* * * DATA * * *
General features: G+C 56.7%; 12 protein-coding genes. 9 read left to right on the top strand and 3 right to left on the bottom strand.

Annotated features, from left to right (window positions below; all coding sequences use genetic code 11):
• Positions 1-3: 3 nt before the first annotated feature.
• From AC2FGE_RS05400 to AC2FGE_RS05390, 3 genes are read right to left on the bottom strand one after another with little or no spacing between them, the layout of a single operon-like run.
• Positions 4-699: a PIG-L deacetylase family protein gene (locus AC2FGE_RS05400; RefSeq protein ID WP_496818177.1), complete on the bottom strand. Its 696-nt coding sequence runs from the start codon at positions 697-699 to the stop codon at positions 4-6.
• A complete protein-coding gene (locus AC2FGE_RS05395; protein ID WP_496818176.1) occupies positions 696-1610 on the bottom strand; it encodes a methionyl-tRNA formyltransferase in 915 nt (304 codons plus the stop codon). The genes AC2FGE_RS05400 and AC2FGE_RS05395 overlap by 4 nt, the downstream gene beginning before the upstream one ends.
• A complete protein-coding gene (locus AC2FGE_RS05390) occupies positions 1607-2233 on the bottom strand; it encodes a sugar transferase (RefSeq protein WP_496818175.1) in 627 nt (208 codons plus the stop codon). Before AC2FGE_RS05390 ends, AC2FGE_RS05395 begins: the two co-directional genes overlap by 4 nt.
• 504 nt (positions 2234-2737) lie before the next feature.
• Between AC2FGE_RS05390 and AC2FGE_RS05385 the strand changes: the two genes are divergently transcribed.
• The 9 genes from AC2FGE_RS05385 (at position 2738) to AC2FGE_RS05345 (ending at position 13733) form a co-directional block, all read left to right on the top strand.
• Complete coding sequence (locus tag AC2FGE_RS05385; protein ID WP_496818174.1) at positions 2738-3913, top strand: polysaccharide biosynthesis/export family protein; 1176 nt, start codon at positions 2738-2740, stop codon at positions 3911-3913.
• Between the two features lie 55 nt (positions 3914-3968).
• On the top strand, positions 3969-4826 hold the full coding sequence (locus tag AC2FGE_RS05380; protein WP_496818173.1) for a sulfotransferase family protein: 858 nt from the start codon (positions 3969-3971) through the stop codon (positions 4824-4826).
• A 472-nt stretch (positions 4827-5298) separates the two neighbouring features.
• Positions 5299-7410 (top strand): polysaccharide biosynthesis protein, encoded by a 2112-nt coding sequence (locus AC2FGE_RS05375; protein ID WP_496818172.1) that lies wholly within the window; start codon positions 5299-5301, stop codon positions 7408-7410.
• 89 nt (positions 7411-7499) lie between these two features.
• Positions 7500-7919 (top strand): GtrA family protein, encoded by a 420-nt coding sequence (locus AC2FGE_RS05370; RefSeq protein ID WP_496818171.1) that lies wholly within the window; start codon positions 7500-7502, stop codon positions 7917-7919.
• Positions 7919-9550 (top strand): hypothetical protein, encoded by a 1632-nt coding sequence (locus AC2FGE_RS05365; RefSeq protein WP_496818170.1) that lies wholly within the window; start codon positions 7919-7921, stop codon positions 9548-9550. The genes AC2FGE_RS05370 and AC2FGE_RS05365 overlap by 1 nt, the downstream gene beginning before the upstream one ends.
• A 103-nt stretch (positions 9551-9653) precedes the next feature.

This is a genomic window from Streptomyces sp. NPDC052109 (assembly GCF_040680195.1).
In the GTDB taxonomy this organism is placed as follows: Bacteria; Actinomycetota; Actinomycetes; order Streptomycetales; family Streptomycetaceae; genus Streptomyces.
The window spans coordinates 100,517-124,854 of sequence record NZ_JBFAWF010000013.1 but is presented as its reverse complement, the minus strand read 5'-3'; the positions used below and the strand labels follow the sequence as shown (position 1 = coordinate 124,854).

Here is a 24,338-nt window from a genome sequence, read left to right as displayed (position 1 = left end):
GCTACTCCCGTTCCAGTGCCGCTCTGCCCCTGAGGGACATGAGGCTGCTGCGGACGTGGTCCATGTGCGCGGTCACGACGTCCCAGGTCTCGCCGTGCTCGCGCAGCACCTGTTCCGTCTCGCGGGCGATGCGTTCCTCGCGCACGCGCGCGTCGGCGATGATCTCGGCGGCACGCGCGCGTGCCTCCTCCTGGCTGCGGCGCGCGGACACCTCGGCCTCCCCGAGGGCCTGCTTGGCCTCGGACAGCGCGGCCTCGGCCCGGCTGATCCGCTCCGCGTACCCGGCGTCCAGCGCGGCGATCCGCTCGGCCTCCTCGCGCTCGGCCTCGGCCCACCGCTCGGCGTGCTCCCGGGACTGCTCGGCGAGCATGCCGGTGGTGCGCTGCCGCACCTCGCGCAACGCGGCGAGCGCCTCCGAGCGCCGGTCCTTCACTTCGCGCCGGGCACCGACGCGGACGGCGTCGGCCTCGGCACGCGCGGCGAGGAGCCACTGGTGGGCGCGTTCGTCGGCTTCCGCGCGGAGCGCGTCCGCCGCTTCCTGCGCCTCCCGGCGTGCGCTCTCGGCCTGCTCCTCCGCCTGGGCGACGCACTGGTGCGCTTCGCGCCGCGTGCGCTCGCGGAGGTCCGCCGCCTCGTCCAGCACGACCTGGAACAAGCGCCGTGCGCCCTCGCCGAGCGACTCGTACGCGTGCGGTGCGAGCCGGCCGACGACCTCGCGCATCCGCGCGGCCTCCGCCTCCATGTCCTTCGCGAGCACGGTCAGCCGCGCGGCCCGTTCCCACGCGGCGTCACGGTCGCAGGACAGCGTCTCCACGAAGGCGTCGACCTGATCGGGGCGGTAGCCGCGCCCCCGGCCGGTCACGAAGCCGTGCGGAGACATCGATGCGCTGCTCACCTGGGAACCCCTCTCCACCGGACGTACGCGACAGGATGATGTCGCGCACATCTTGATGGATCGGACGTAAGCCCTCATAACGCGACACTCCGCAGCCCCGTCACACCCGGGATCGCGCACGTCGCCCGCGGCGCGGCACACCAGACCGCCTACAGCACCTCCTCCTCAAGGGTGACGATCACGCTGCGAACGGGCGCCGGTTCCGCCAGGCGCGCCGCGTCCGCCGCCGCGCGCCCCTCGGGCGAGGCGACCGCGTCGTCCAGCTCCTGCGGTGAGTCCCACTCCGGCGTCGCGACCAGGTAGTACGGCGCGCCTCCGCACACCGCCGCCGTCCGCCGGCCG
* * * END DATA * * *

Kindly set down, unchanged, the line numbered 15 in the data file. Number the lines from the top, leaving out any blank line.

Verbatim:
• Positions 5299-7410 (top strand): polysaccharide biosynthesis protein, encoded by a 2112-nt coding sequence (locus AC2FGE_RS05375; protein ID WP_496818172.1) that lies wholly within the window; start codon positions 5299-5301, stop codon positions 7408-7410.